The job description of a nature center director isn’t an easy one. Duties can range from conducting classes with third-graders on aquatic invertebrates to repairing a plank on the boardwalk. From speaking at a Rotary club and writing grant requests to repairing a broken toilet.

No one understands the complexity of the position better than Siah St. Clair, who’s done those things and more during his 35 years at the Springbrook Nature Center in Fridley. He will be retiring as director in April.

He reflected on his experiences in a Q and A session last week.

Q: What changes have you seen through the years?

A: Technology. When I started, there was only one typewriter in the whole place, and it was the secretary’s typewriter. I would dictate, and she would type the letters. That doesn’t happen anymore.

Recently I was leading a hike on birds and pointed out a robin’s call. Thirty seconds later, we heard another robin call behind me, but it’s someone’s bird app on their phone, and they were playing the robin’s song on their phone. Everyone was listening to the app [thinking it was the real thing]. That’s a change.

But a lot of things have really stayed the same, like leading a hike on birds. People are still just as fascinated with birds today as they were 40 years ago. Or learning about wildflowers or prairie habitats. The part where you actually have people outdoors, identifying a mushroom, or a tree … all of that is the same.

Q: What about challenges — then and now?

A: The challenges have stayed the same. The challenge is always finding enough resources to accomplish your needs. We’re constantly increasing our ability to find resources. So we’re writing grant proposals, figuring out improved ways to bring revenue into the center to pay for materials we need. I think we’ve gotten better at it over the years, bringing in more revenue and finding more resources than we did 20 or 30 or 40 years ago.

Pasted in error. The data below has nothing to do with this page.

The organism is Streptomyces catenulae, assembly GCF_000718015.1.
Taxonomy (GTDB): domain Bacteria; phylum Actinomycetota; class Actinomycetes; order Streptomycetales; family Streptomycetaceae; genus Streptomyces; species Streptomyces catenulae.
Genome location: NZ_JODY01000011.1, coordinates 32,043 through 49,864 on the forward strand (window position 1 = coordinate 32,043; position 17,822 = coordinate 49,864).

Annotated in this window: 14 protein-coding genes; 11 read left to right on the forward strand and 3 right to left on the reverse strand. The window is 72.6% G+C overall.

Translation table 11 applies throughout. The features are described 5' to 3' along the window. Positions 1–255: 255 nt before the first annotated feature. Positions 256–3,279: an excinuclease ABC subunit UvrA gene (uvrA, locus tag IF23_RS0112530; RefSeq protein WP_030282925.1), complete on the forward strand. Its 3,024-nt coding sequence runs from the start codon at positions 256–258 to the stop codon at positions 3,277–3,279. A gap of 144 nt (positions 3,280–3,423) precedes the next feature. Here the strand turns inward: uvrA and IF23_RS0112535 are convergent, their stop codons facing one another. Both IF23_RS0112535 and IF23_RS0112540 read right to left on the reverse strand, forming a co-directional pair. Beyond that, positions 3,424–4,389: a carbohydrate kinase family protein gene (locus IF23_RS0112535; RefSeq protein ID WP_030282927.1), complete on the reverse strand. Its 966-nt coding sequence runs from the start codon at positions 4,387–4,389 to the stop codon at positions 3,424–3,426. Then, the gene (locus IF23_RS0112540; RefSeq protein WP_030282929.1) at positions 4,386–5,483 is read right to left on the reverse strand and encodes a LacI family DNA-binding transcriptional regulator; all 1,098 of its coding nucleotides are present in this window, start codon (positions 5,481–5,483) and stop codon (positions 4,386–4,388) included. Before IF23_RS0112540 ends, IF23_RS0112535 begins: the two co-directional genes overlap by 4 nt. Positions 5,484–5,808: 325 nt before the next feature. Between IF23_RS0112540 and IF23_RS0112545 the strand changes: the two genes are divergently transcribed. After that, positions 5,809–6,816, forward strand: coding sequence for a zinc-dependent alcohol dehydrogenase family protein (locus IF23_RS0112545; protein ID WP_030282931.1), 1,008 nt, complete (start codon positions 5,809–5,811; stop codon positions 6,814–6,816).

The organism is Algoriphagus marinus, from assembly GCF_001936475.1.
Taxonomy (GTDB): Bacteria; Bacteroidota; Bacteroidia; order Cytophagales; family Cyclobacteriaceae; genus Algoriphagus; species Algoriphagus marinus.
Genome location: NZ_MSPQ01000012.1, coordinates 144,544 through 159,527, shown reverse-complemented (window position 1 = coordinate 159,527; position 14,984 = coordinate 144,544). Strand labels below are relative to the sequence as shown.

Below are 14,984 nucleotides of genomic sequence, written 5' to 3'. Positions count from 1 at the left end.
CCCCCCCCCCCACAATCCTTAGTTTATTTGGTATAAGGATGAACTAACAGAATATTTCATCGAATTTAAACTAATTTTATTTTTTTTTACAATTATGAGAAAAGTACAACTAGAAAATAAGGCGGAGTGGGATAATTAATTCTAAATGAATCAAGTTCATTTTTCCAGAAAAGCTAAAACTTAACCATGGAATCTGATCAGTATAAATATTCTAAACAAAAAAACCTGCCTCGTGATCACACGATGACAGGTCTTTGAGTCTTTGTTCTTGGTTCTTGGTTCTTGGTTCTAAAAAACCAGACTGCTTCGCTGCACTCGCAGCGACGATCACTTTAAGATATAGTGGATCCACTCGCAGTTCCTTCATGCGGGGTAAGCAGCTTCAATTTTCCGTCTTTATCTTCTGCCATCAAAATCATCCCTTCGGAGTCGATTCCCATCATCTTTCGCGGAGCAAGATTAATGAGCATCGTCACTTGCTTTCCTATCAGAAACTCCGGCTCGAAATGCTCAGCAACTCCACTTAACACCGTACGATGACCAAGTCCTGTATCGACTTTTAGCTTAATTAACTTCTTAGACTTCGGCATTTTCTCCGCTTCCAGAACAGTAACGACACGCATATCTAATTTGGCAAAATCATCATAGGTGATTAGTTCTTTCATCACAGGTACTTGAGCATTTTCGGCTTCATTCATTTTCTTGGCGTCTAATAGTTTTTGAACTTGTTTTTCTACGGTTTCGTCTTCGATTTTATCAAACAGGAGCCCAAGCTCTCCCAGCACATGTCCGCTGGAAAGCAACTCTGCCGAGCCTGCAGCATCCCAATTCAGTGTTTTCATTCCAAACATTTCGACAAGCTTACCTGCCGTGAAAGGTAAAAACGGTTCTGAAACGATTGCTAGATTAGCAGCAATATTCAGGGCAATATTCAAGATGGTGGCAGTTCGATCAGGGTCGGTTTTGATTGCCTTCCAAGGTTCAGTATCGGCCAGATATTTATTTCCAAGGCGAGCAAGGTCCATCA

Other challenges are also the same: how you maintain the prairie; storage for props used for classes that we teach; finding part-time and full-time naturalists — those kinds of challenges continue. You get more resourceful because of your experience. Or maybe you’re not as intimidated, as you’ve done it so many times.

Q: What is the accomplishment you’re most proud of?

A: I can think of three people who were full-time naturalists [at Springbrook] who went on to become directors of their own nature centers. I think that’s a good feeling; you’ve worked with people and had them able to move on into a position where they are now directing a nature center of their own.

Also, over the years, the use of the center has increased tremendously, way beyond what anyone had ever dreamed, and it’s part of my job to try to plan for how we’re going to address that increase in use. We’ve met with the Springbrook Nature Center Foundation and community groups and a plan was developed: Improve the outdoor classroom in the front of the park, and create space inside the building.

We’ve gone to the Legislature and requested bonding funds, and we’ve made it through three times. We made it to the governor’s desk three times. We were vetoed three times, but that was a big accomplishment to just get there. We’re working at it again this year.

It’s not just looking at the needs of today, but the needs for the next generation and how we can address that.

Q: What were the lessons you have learned along the way?

A: I’ve learned over the years that it’s hard to take credit for much. A lot happens, but there are an awful lot of people involved in making it happen. It’s never just yourself that’s doing that. It’s all these other people.

A place like Springbrook brings out people who feel passionately about this place. It’s the place that brings the people in, and makes them so committed. It’s a privilege to simply be in the middle of all of that, and to work with all those people who have a commitment to see the nature center continue in a vibrant way.

Q: Your favorite memory?

A: One night, during one of our summer camp kid/parent nights, we took the kids and their parents for a walk back in the park. I remember it was June, late and quite dark, when we were leading 20 children and 40 parents down into the woods.

We came out into a clearing in a meadow near one of the ponds, and it just happened to be a hatch night for the fireflies. There had to be 10,000 fireflies in this little meadow, and they were all flashing. Everyone just stood in awe of these thousands of fireflies that were flashing. You could have heard a pin drop. I’ll never forget those fireflies.